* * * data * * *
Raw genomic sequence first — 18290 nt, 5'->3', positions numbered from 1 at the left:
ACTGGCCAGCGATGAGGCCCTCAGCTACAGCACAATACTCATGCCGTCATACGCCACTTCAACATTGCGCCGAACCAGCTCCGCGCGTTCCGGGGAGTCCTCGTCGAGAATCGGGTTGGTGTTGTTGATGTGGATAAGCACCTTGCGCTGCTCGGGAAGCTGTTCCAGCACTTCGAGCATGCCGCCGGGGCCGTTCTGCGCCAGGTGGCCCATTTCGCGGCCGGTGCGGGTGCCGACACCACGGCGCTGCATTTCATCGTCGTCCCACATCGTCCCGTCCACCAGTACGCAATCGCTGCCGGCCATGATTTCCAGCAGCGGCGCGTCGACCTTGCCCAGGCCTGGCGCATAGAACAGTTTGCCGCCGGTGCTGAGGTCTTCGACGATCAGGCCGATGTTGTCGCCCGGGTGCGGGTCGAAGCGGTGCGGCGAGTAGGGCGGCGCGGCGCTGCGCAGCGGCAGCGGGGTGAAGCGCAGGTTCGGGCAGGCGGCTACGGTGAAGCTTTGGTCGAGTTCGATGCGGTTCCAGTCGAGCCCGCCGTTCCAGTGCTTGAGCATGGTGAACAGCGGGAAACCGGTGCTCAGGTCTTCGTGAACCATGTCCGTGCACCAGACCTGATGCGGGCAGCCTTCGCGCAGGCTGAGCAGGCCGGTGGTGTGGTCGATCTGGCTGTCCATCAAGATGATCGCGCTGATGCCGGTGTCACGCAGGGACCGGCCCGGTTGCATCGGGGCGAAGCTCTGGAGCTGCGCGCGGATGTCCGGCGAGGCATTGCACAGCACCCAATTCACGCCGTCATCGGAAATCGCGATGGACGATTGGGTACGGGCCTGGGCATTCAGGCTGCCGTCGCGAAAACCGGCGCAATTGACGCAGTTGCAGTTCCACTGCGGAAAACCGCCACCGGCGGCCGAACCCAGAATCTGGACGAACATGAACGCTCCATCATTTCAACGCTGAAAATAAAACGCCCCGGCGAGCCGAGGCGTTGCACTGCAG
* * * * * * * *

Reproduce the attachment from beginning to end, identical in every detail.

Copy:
Raw genomic sequence first — 18290 nt, 5'->3', positions numbered from 1 at the left:
ACTGGCCAGCGATGAGGCCCTCAGCTACAGCACAATACTCATGCCGTCATACGCCACTTCAACATTGCGCCGAACCAGCTCCGCGCGTTCCGGGGAGTCCTCGTCGAGAATCGGGTTGGTGTTGTTGATGTGGATAAGCACCTTGCGCTGCTCGGGAAGCTGTTCCAGCACTTCGAGCATGCCGCCGGGGCCGTTCTGCGCCAGGTGGCCCATTTCGCGGCCGGTGCGGGTGCCGACACCACGGCGCTGCATTTCATCGTCGTCCCACATCGTCCCGTCCACCAGTACGCAATCGCTGCCGGCCATGATTTCCAGCAGCGGCGCGTCGACCTTGCCCAGGCCTGGCGCATAGAACAGTTTGCCGCCGGTGCTGAGGTCTTCGACGATCAGGCCGATGTTGTCGCCCGGGTGCGGGTCGAAGCGGTGCGGCGAGTAGGGCGGCGCGGCGCTGCGCAGCGGCAGCGGGGTGAAGCGCAGGTTCGGGCAGGCGGCTACGGTGAAGCTTTGGTCGAGTTCGATGCGGTTCCAGTCGAGCCCGCCGTTCCAGTGCTTGAGCATGGTGAACAGCGGGAAACCGGTGCTCAGGTCTTCGTGAACCATGTCCGTGCACCAGACCTGATGCGGGCAGCCTTCGCGCAGGCTGAGCAGGCCGGTGGTGTGGTCGATCTGGCTGTCCATCAAGATGATCGCGCTGATGCCGGTGTCACGCAGGGACCGGCCCGGTTGCATCGGGGCGAAGCTCTGGAGCTGCGCGCGGATGTCCGGCGAGGCATTGCACAGCACCCAATTCACGCCGTCATCGGAAATCGCGATGGACGATTGGGTACGGGCCTGGGCATTCAGGCTGCCGTCGCGAAAACCGGCGCAATTGACGCAGTTGCAGTTCCACTGCGGAAAACCGCCACCGGCGGCCGAACCCAGAATCTGGACGAACATGAACGCTCCATCATTTCAACGCTGAAAATAAAACGCCCCGGCGAGCCGAGGCGTTGCACTGCAG